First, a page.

PulpWorks: From a downsizing to a success for an older entrepreneur

    By | Small Business

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    When Paul Tasner got downsized out of a job during the recent recession, he wasn’t as glum as you’d expect.

    Though Tasner, now 69, admitted he was surprised by his company’s action and had not yet formulated a plan, he was not without contacts or resources. “I’d been in the supply chain industry for 35 years, working in procurement, logistics, packaging, sourcing, manufacturing and delivery of products to customers,” he said. “So I figured I could return to consulting, which I’d done before.” While the Greenbrae, Calif. resident did go back briefly to consulting, he began to think about something more entrepreneurial. “My children were grown and I thought I was now in a position to really do something riskier.”

    Taking a bet on Molded Pulp

    The veteran of the packaging business began learning more about biodegradable packaging and was increasingly frustrated by the harmful pollution of plastics in the environment. He began researching the use of reusable materials in packaging and in 2011, co-founded PulpWorks Inc., in San Rafael, Calif., with his business partner, Elena Olivari, an architect and designer. PulpWorks designs and creates packaging products from molded recycled pulp. The material, similar to egg cartons, uses recycled paper, agricultural waste and cardboard to create molds, which are then manufactured to form product packages.

    “They’re very safe and natural non-toxic products,” Tasner explained. “Molded pulp was really appealing because you are literally taking waste and molding it into something useful and absolutely doing no harm to the planet. In fact, you’re doing a good service because you’re replacing plastic, which never breaks down.” Now manufactured products encased in PulpWorks packaging can be found at Walgreen’s, Target’s and other retailers. Tasner said while he was excited about using fiber products in packaging, few manufacturers were.

    “Outside of egg cartons, it was relatively rare. I wanted to use it as packaging for consumer products, not just paper plates or microwave box cushioning. We want to place it as a wonderful alternative to plastic.” He said lacking the volume pricing advantage that plastics enjoys, his product is slightly more expensive. “We’re almost the same price, but we don’t have the scale yet to reduce costs. There’s no question it can be very competitive with plastic, though.” For now he said his firm is contracting with manufacturers whose products are more expensive and can afford the slightly higher packaging costs and can boast about the environmental benefit of using sustainable packaging.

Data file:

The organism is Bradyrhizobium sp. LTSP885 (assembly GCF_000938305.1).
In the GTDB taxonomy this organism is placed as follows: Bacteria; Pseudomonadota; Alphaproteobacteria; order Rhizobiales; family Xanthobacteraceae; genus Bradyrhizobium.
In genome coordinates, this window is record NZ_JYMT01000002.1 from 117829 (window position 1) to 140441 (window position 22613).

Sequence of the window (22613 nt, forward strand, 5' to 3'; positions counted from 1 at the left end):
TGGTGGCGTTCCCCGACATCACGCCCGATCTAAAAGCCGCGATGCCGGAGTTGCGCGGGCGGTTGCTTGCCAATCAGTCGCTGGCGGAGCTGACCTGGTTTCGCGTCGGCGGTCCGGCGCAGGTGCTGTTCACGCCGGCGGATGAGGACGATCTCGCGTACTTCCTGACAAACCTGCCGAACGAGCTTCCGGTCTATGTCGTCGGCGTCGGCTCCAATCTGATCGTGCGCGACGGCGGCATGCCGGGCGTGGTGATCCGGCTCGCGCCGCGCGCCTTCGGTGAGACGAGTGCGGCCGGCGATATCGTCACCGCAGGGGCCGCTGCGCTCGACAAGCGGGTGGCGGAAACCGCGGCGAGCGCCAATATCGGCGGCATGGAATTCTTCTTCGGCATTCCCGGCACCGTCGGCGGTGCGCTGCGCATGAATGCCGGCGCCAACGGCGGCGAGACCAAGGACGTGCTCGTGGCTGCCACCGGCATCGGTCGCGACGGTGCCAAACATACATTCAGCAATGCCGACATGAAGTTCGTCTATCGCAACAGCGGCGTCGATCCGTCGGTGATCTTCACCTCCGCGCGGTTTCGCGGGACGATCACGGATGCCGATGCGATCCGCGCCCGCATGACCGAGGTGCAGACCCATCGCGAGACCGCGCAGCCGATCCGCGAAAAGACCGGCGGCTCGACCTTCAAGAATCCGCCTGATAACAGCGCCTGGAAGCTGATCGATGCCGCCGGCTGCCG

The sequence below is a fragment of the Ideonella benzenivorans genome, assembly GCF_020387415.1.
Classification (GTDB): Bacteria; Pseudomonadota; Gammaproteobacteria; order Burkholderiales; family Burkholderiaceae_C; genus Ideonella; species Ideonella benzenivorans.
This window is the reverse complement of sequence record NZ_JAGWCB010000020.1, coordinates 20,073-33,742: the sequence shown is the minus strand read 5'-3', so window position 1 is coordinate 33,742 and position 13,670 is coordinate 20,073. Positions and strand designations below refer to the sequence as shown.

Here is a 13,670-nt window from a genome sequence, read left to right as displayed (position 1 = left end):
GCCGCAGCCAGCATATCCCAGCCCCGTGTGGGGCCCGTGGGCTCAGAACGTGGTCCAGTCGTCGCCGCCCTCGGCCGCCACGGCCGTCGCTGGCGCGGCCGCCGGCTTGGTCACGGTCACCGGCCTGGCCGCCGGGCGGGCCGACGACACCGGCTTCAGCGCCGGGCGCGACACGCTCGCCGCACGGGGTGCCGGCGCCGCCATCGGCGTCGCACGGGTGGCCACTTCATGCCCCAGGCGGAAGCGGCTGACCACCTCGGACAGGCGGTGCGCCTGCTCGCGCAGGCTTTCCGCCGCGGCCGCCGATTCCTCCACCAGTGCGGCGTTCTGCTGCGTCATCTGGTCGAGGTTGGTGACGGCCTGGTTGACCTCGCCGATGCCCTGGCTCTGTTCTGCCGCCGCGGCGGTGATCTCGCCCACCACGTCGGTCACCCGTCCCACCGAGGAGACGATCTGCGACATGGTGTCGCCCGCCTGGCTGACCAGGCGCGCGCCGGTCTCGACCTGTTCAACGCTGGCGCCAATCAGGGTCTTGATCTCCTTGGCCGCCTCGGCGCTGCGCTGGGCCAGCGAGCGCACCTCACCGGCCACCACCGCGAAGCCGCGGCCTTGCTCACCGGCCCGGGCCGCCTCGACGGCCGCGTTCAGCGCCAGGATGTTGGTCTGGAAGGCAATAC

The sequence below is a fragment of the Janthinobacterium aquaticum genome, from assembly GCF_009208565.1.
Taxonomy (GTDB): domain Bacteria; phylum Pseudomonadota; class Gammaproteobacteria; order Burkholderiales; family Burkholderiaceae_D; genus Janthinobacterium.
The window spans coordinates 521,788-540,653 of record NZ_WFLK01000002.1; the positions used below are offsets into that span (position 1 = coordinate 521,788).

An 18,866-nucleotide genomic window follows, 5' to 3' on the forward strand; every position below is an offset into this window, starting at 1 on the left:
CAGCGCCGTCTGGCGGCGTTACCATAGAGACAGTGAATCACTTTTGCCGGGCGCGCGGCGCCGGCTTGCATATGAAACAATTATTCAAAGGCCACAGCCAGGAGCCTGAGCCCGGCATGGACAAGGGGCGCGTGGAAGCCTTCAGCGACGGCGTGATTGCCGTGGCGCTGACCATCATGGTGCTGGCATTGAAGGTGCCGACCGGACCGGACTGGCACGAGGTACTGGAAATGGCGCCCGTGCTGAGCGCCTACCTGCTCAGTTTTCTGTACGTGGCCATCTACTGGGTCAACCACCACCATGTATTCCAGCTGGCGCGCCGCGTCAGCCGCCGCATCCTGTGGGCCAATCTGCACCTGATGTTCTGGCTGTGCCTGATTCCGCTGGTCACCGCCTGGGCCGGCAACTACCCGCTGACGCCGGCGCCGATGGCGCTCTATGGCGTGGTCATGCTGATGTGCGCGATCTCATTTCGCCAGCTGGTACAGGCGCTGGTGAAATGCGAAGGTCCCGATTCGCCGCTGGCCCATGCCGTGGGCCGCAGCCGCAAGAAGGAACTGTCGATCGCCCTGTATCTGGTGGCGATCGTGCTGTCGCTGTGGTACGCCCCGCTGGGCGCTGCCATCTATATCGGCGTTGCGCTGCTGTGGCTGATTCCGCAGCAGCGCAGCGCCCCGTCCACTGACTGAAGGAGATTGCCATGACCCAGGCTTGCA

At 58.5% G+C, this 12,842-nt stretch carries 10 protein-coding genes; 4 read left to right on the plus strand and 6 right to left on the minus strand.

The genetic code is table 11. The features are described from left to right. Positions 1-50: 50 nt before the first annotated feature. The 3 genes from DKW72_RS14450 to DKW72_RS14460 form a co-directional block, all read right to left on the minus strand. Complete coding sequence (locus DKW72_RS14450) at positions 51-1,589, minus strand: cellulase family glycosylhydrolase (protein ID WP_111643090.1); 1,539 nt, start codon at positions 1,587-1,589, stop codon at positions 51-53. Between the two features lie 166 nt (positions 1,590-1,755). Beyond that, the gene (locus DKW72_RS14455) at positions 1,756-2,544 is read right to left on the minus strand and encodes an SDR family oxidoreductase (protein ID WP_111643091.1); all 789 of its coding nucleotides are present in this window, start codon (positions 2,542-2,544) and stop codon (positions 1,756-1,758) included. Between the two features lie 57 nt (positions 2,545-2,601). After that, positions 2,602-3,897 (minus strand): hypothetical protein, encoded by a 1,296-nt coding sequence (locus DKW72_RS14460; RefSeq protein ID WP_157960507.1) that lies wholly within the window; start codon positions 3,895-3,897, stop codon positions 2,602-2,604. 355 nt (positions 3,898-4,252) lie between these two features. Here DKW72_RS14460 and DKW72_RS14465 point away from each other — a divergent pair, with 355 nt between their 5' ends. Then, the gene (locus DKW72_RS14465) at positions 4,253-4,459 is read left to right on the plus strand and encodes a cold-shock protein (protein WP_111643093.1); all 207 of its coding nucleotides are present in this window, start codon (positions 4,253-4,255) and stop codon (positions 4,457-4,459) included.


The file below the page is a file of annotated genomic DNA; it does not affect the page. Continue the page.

Michael Cronin, Chief Operating Officer at cosmetic products firm, EO Products, said he first met Tasner years ago at his former employer through the San Francisco Bay Area Green Supply Chain Forum Tasner founded in 2008.

    Greening up the Supply Chain

    “He was trying to see how people can green up the supply chain,” Cronin remembered. “We met again when he launched his business and figured out different ways to package smaller pieces of merchandise with sustainable fibers. Everyone else was doing plastic blister packs. We went forward with their design for the “anti-blister pack” pack, something that had no plastic or adhesive and still could work. We want to continue to push the boundaries on what we can create with pulp packaging.”

    Cronin said Tasner is smart, passionate and dogmatic.

    “He is able to call meetings with industry giants like Gillette and Procter & Gamble and knows what’s needed and what’s going on in the market. He’s very systematic and confident and is good at thinking outside the box. Paul comes with so much knowledge and contacts and in the packaging world.”

    He said older entrepreneurs like Tasner have nothing to prove but what they’re trying to accomplish.

    “We’re trying to help each other grow and trying to create a consumer shift,” he said.

    Tasner said that his age has probably been a barrier more times than he knows, because some people may be uncomfortable mentioning it. But only once did someone discuss it. “He wasn’t gracious about it,” Tasner recalled. “He was just downright crass. More often than my age, I hear about how small we are. Some firms like to deal only with big and long established companies. We’re pretty comfortable where we are. I’m as healthy as a horse. And more importantly, I’m not in it alone. I have colleagues and a business partner and because we’re a small business, we all pitch in. If I get hit by a bus today, I know my partner and staff would keep the business rolling along.”

    Like any first time entrepreneur, Tasner struggled with routine start-up challenges— raising funds, legal issues and incorporation, which he and his partner learned by trial and error. “What we did bring was a different set of skills: I’d been in the supply chain for 35 years and Elena is an architect with strong design skills. That was the big package we delivered to the business. My network, contacts and experience have been invaluable to us. And it took a lifetime to achieve those.”

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